As Venezuela suffers the political, economic and moral decay caused by embracing socialism, many serious shortages plague the country. There is, however, no shortage of hypocrisy. Its citizens starve, grocery shelves are bare, hospitals have no medical supplies, electricity is rationed and some people are resorting to stealing animals from zoos to slaughter for food. What does the socialist government of President Nicholas Maduro do in face of these crises? Spend $65,000 on a 200-pound birthday cake honoring the deceased leader Hugo Chavez.1
Socialists claim to represent the people and treat them all equally. It appears not everyone is getting their share of the cake. Obviously, socialist political promises and deeds don’t coincide.
To impose its goal of equality, an equality where everyone is equally miserable, socialism appropriates businesses and properties thus attempting to manage the goose that lays the golden egg. This leads in turn to economic depression since the reward for private initiative is eliminated when a government owns all property.
Italian communist theoretician, Antonio Gramsci correctly observed that Marxists are constantly inciting people to demand a bigger slice of the cake, when the real issue is ownership of the bakery.
What has brought ruin to Venezuela has been an insidious infiltration of socialist ideas into every institution upon which the country was built, not just the economic sector.
This is best understood in light of another theory developed by Gramsci known as the “long march through institutions.” This concept capitalizes upon the attachment people have to familiar institutions. Gramsci holds that people will desperately try to save them even when they act diametrically opposed to their original purpose. This is because people generally gravitate toward the familiar, be it intellectual ideals or physical habits.
This march is best accomplished when revolutionaries seek to overthrow an order from within. Once in power, these revolutionaries will exploit the existing chain of command and customs of obedience to further illegitimate goals.
Venezuelan revolutionary Hugo Chavez was adept at silently weaving his socialist ideals into the anchoring institutions in society. Once in place, he attacked and branded conservatives as hopelessly obsolete, misguided and detrimental to the cause or, even worse, traitors to the wonderful changes socialism has to offer.
A fundamental precept of war is to know one’s enemy. A person cannot fight against an unseen adversary. The stealth war in Venezuela has been the silent implementation of Gramsci’s principles under the guise of helping the commoner, the workingman and the poor. Using the existing institutions, the Chavez regime issued incessant calls for “social reform,” a social reform devoid of piety and virtue. What people actually got was egalitarian socialism that always produces the opposite of what it promises.
Thus, socialism has eviscerated everything of good from the vital institutions in Venezuela and replaced them with socialist ideals. Abusing his executive powers, Maduro has now proposed, in a vaguely-worded decree, that public and private sector employees could be forced to work in the country’s fields tending crops for at least 60-day periods, which may be extended “if circumstances merit.” Aping Castro’s failed attempt to resuscitate Cuba’s economy in the sugar fields in the sixties, perhaps forced agrarian labor is Maduro’s “Great Leap Backward.”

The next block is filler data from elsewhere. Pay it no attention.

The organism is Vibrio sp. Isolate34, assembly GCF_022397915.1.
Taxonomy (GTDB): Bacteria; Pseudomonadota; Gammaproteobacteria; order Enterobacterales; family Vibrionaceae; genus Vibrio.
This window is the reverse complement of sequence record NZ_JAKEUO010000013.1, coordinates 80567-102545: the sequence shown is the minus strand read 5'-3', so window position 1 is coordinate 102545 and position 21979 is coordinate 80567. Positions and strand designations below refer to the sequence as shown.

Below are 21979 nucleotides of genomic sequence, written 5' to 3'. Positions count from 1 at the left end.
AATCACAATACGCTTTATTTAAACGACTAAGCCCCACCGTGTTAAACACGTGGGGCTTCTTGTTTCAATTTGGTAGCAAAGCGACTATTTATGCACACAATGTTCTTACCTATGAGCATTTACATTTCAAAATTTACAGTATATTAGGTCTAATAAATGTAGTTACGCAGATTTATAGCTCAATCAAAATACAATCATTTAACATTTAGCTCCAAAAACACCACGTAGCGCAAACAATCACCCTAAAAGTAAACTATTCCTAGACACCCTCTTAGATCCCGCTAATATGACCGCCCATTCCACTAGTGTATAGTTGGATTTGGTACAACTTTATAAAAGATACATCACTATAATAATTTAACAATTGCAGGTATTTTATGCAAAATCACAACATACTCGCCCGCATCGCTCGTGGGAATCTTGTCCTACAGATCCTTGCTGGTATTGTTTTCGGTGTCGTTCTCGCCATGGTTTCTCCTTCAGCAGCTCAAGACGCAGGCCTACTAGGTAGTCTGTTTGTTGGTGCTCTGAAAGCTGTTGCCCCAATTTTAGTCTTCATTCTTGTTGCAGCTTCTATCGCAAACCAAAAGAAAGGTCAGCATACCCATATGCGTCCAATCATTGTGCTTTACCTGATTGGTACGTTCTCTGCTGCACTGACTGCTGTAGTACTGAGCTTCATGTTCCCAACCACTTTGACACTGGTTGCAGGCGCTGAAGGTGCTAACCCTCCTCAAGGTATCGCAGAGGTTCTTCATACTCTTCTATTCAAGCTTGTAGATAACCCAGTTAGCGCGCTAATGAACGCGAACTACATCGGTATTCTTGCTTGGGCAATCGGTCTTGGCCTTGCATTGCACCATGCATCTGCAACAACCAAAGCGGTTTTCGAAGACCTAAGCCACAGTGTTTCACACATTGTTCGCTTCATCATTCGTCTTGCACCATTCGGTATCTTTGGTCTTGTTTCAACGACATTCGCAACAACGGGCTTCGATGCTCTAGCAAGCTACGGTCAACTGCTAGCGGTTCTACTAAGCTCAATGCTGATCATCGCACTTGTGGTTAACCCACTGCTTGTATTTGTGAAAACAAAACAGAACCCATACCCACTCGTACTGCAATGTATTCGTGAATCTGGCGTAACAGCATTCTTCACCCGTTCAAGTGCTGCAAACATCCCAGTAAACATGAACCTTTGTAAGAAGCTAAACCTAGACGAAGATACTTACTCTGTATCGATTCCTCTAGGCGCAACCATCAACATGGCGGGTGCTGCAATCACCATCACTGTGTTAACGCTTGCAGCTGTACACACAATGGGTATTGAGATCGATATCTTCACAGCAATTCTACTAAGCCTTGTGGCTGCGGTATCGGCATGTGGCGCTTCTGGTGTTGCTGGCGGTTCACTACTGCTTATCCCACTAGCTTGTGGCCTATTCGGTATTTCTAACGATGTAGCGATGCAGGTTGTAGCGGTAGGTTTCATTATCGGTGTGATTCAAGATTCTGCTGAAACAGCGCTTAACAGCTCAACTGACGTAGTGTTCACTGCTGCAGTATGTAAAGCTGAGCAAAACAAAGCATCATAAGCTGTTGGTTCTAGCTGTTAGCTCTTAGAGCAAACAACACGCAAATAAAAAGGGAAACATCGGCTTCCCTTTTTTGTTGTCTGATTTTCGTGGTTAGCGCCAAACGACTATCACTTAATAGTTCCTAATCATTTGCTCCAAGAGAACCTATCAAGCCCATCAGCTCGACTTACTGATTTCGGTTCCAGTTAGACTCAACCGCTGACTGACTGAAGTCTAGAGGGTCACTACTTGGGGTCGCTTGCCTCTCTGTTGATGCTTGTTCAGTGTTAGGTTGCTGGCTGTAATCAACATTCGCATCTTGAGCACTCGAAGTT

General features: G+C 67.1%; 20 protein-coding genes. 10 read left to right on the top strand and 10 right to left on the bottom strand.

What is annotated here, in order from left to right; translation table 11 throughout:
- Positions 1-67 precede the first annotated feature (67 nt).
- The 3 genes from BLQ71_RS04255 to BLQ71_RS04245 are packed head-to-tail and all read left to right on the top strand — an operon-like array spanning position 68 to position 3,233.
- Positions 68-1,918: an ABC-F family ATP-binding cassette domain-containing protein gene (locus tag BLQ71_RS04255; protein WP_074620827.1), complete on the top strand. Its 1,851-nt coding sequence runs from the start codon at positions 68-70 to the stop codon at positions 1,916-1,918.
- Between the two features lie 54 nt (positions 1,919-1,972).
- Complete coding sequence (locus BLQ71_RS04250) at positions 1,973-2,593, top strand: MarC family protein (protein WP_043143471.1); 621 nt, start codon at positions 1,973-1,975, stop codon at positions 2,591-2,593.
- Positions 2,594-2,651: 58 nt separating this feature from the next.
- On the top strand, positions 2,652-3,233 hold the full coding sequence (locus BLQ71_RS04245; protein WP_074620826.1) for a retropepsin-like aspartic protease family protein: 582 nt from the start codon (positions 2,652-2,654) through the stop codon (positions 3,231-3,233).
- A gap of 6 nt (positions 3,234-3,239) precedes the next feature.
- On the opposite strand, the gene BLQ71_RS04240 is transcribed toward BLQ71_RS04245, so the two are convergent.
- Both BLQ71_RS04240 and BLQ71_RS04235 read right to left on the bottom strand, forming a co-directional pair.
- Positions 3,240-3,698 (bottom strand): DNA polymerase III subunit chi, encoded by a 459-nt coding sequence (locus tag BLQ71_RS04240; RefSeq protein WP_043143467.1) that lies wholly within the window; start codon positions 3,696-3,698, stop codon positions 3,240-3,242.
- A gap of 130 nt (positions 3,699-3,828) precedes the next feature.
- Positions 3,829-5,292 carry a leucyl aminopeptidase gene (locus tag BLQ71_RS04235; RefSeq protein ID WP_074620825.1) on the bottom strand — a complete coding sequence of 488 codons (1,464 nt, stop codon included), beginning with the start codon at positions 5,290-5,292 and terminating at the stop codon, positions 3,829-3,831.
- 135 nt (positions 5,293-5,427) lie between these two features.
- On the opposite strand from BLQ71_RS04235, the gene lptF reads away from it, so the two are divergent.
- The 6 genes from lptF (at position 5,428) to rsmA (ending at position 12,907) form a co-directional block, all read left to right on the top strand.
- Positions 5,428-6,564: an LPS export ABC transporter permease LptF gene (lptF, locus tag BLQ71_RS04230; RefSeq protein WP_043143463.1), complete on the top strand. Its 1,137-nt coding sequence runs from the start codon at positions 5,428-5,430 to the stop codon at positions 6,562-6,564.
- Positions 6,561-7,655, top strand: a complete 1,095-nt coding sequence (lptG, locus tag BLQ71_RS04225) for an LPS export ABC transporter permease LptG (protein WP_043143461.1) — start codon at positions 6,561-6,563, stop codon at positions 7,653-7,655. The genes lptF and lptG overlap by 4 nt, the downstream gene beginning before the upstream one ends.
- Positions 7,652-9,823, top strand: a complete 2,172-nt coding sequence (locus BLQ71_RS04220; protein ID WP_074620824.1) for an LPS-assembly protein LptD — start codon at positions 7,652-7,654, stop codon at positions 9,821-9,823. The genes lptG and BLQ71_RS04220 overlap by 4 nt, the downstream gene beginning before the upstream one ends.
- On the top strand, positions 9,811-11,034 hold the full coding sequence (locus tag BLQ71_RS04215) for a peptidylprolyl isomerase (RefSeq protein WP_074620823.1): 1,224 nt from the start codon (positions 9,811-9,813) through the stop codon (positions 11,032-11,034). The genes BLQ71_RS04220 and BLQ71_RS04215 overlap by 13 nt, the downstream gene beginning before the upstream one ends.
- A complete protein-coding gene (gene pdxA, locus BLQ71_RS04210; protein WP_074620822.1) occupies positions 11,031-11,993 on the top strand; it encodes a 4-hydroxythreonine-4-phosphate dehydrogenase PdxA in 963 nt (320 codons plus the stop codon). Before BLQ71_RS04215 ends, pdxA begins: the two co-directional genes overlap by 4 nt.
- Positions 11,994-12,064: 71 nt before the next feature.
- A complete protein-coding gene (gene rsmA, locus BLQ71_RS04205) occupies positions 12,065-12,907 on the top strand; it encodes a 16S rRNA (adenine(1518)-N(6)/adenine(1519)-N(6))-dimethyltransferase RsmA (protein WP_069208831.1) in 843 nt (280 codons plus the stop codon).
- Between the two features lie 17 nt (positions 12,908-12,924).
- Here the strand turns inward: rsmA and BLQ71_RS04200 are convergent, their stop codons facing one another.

Socialism has destroyed every country that has embraced it and Venezuela is no exception. A resource rich country that had a robust agricultural sector up until 1999, Chavez soon sent it on the road to self-destruction. Today Venezuela doesn’t even have the money to import the very food it once produced in abundance. Its economy is expected to shrink another 10 percent this year and inflation is predicted to exceed 700 percent. The IMF ranks Venezuela as the world’s worst economy and not withstanding all of its shortages, even its hospitals are desperately low on supplies with many patients going untreated or left to die.
While Chavez railed against the wealthy for being lazy, whiskey-drinking gluttons, he had no problem propping up his daughter, Maria Gabriela Chaves, as an ambassador who mysteriously acquired $4.2 billion becoming the richest woman in Venezuela.2 French economist, Claude-Frédéric Bastiat succinctly observed, that “When plunder becomes a way of life for a group of men in a society, over the course of time they create for themselves a legal system that authorizes it and a moral code that glorifies it.”
Although there is absolutely no proof that Marie Antoinette actually said, “let them eat cake” during a time of famine in France, the Venezuelan message to the people is very clear. While citizens starve, Nicholas Maduro’s 200-pound cake enjoyed by select party members aptly says: Our citizens can starve, but let us eat cake: a $65,000 cake.